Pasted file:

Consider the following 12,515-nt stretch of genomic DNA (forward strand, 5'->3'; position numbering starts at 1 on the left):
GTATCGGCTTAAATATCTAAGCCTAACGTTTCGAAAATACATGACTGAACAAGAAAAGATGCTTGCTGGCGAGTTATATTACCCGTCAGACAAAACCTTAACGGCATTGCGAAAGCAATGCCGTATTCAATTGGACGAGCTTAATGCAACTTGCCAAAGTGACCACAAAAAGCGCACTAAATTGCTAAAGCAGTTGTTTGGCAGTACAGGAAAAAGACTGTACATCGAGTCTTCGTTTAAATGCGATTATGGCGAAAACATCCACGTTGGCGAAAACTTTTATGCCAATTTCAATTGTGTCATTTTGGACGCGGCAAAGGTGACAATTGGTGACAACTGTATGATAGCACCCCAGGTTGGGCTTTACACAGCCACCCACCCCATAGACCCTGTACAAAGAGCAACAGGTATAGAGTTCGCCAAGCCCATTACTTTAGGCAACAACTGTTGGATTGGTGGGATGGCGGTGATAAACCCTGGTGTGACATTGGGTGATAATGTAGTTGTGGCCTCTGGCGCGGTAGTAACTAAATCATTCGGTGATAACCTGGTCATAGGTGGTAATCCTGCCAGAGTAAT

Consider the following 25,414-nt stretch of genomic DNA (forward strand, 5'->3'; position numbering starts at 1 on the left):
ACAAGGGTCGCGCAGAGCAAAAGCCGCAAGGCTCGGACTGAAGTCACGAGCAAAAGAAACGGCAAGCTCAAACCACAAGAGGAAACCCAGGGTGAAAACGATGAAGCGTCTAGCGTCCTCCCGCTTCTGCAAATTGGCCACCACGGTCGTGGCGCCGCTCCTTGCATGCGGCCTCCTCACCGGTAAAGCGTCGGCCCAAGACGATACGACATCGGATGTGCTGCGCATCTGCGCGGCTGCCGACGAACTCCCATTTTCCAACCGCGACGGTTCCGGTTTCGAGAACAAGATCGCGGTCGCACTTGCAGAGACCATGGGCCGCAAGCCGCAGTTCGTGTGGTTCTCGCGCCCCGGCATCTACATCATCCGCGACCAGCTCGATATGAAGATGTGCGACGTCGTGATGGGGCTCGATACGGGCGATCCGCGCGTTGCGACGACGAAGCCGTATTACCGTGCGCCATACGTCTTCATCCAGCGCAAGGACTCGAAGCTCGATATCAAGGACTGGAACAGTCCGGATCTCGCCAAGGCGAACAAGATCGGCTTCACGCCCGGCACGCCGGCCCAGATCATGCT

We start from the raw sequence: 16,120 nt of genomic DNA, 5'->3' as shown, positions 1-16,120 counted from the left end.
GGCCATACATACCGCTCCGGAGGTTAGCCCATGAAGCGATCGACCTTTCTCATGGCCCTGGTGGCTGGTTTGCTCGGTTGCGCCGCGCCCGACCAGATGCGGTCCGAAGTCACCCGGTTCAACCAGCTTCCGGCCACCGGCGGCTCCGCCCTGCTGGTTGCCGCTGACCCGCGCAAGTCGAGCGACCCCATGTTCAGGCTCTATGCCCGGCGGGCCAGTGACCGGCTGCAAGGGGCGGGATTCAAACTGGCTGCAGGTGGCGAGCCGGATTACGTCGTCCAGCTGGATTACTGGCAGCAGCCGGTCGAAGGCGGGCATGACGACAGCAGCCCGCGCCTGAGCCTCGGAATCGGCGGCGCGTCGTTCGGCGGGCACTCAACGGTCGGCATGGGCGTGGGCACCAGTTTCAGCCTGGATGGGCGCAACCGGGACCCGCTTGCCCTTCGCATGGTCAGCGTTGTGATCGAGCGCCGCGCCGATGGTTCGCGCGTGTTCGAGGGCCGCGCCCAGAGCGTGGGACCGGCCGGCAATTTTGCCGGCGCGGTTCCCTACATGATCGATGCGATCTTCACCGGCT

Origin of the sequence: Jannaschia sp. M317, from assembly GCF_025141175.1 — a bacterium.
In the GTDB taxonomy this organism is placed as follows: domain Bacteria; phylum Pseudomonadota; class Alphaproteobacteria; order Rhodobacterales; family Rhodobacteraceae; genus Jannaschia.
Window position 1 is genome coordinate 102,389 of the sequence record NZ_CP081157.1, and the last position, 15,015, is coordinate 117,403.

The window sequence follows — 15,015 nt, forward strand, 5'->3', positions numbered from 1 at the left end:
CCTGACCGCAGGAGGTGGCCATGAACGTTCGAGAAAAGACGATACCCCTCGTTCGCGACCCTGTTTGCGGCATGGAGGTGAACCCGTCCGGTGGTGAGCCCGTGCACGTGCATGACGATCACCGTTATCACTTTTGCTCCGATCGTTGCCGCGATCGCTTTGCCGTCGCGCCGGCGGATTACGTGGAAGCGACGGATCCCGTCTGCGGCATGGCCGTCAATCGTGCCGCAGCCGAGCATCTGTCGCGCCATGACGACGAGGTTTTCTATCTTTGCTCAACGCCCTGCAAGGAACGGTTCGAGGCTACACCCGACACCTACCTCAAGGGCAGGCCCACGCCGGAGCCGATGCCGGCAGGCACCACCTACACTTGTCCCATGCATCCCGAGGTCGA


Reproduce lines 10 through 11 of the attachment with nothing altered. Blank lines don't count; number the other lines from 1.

The window sequence follows — 15,015 nt, forward strand, 5'->3', positions numbered from 1 at the left end:
CCTGACCGCAGGAGGTGGCCATGAACGTTCGAGAAAAGACGATACCCCTCGTTCGCGACCCTGTTTGCGGCATGGAGGTGAACCCGTCCGGTGGTGAGCCCGTGCACGTGCATGACGATCACCGTTATCACTTTTGCTCCGATCGTTGCCGCGATCGCTTTGCCGTCGCGCCGGCGGATTACGTGGAAGCGACGGATCCCGTCTGCGGCATGGCCGTCAATCGTGCCGCAGCCGAGCATCTGTCGCGCCATGACGACGAGGTTTTCTATCTTTGCTCAACGCCCTGCAAGGAACGGTTCGAGGCTACACCCGACACCTACCTCAAGGGCAGGCCCACGCCGGAGCCGATGCCGGCAGGCACCACCTACACTTGTCCCATGCATCCCGAGGTCGA